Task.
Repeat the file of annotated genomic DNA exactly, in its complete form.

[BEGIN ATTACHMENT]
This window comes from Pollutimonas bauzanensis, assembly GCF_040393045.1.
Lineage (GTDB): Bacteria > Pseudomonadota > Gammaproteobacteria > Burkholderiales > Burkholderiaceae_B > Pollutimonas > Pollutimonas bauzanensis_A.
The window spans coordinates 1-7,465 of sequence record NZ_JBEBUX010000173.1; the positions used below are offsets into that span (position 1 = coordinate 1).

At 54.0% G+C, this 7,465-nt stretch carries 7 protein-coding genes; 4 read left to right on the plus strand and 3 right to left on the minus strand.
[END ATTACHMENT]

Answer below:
This window comes from Pollutimonas bauzanensis, assembly GCF_040393045.1.
Lineage (GTDB): Bacteria > Pseudomonadota > Gammaproteobacteria > Burkholderiales > Burkholderiaceae_B > Pollutimonas > Pollutimonas bauzanensis_A.
The window spans coordinates 1-7,465 of sequence record NZ_JBEBUX010000173.1; the positions used below are offsets into that span (position 1 = coordinate 1).

At 54.0% G+C, this 7,465-nt stretch carries 7 protein-coding genes; 4 read left to right on the plus strand and 3 right to left on the minus strand.